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Parshas Behaalosecha - Individuality

By R' Shaya Gross, z'l

Posted on 06/20/19

Parshas HaShavua Divrei Torah sponsored by
Dr. Shapsy Tajerstein, DPM - Podiatry Care.
(410) 788-6633

[Ed. Note] Out of the respect and recognition of the impact made by longtime BJL friend and contributor, Reb Shaya Gross, z’l, we will maintain a living memoriam to Shaya through the sweet words and thoughtful insights of  his Divrei Torah. BJL readers will remember his weekly column on the Parsha and on various Torah ideas and concepts. These meaningful words will help us remember this special young man who will be sorely missed and for those who did not merit to know him, this will be the most appropriate way for them to become familiar with who he was.


Parshas Beha'aloscha tells the story of the nation beginning to complain a lot in the Midbar. Hashem responds by giving Moshe the Seventy Elders to help lead Klal Yisrael. 


Why was Klal Yisroel complaining, and what is the significance of the Seventy Elders to deal with their complaining?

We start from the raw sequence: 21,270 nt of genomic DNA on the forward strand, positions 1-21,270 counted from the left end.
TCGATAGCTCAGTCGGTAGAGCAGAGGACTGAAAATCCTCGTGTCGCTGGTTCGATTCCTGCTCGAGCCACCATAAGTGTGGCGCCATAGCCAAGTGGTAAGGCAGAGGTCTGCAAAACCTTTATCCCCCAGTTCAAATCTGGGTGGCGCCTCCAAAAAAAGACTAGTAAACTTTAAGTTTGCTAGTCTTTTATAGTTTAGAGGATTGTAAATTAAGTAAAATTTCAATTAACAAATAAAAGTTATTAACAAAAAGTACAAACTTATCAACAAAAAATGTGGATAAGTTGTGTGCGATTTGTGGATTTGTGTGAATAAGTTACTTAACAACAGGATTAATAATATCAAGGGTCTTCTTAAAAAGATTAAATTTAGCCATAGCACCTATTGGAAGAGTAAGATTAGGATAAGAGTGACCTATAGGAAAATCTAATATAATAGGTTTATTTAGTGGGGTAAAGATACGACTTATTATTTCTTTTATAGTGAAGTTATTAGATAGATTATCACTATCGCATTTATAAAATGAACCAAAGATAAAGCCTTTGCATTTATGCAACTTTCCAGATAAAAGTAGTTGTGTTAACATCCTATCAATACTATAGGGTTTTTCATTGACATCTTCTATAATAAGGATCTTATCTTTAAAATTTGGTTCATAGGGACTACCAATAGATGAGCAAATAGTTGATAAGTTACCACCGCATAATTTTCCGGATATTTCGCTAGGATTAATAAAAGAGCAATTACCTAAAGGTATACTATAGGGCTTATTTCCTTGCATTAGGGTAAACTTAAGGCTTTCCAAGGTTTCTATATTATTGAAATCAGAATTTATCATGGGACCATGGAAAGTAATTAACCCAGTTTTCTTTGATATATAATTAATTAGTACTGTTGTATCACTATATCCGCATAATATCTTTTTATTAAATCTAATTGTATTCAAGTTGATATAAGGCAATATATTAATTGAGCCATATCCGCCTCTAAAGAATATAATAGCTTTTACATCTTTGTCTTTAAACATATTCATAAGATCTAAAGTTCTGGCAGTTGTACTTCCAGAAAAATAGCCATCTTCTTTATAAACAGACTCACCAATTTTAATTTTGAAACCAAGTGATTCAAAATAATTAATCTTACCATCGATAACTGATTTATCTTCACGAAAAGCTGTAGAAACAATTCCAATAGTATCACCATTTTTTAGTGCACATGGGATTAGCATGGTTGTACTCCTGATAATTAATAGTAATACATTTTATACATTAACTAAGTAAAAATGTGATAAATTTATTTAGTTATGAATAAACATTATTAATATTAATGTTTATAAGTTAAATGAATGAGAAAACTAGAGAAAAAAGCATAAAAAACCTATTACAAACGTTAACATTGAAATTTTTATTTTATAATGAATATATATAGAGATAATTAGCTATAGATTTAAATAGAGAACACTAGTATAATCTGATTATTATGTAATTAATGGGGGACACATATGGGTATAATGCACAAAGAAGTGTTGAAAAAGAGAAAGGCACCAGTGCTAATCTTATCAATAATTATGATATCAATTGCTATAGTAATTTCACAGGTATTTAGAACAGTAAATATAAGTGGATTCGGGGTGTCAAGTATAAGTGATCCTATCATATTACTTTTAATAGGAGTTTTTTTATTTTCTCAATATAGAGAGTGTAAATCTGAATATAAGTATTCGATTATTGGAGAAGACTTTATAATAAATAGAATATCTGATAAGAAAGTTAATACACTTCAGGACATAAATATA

Rav Yonah Sklare explains that they complained because they felt stifled and constrained in their covenant with Hashem. They felt the intensity of it was too much for them. Hence, Hashem gave them the Seventy Elders. Seventy is the number that symbolizes individuality. There are seventy diverse nations and languages. There are seventy approaches to Torah.


Hashem was telling them that the way out of feeling constrained is to find in Torah a specific path where you can express your individuality. He was telling them, ‘Choose a specific Rav from amongst the Seventy Elders that you would like to develop a close relationship with and emulate.'

The lesson is clear: we must keep the Halacha even if some of the Halachos are difficult, but the way out of feeling constrained is to express our individuality in our Torah life; be it through a special relationship with a specific Rav or mentor, a specific approach to Torah learning that speaks more to us, or a specific Mitzva that we would like to excel in.


[Editor's note: Perhaps an additional lesson that can be learned is the concept of accepting Jews from other backgrounds. We must realize that just as among the Goyim there are seventy nations, so too in regards to the Jewish People, there are 12 tribes. Each tribe has its own way of serving Hashem. Each person has their own role in life in how to serve Hashem. If we come to this recognition, then that will bring Moshiach much closer and we will merit to greet Moshiach in our days.]